Rocket is the sequel to Flight Control, one of the first games to
achieve mass success on the iPad and developed by Australian
Developer, Firemint. Similar to its predecessor, you guide
different coloured ships to their respective runways with your
finger, trying to avoid any collisions which becomes more and more
difficult as the number and variety of ships increases.
There are several
types of ships appearing in the game. You have the normal variety
that just travel at different speeds but also others, like ships
that split into two and ships that leave a trail of ships behind it.
A mini cruiser also makes its appearance, bringing in loads of
ships to be landed at once before the cruiser leaves. The sheer
variety of ships within Flight Control Rocket keeps the game
There are two game
modes. One is just a long, continuous mode where the objective is
to constantly land ships until you you lose all three lives. The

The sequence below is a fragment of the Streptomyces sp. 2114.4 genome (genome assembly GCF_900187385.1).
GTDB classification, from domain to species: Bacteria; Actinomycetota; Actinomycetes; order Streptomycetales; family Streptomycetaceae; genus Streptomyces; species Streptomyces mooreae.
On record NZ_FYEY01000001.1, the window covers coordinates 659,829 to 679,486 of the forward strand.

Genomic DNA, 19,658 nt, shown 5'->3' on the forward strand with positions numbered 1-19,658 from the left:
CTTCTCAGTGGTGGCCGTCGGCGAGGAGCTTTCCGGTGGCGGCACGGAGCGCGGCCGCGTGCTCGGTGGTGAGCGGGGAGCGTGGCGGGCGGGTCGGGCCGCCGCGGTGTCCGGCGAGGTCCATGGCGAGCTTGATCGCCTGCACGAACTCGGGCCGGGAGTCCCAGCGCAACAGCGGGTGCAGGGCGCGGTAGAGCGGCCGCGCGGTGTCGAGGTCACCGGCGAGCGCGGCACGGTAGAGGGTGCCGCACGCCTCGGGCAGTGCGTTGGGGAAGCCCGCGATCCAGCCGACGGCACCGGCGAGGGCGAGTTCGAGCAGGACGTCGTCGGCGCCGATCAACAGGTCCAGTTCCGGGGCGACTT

other is a more structured mode, divided into different levels and
the occasional bonus level of furious landing. Landing ships of the
same colour gives you a multiplier bonus, so it’s advantageous to
try to plan the order of your landings to maximise your score. One
neat feature is that at the end of the game, your score is compared
to other players around the world, allowing you to see who is doing
as well (or as badly, as the case may be).
Within the game,
you also collect coins that allow you to buy different items in the
in-game shop. Whilst the in-game currency are these virtual coins,
there also is the option of using hard-earned cash in the way of an
in-app purchase (for such a wildly popular game franchise, who
wouldn’t give up the option of making more money on this?). Bots
can also be bought with coins, aiding you during play (earning you
coins or increasing your score or automatically landing some ships
for you, for example). The bots gain experience, and hence levels,
during the game, making them even more powerful.
The difficulty level increases rapidly, which is required as the
gameplay is simple enough to be uninteresting if the difficulty is
not there. Flight Control Rocket may not enjoy the same
astronomical success as Flight Control, as it is more a natural
progression from the original rather than something completely
different. What it does offer is some simple, addictive fun.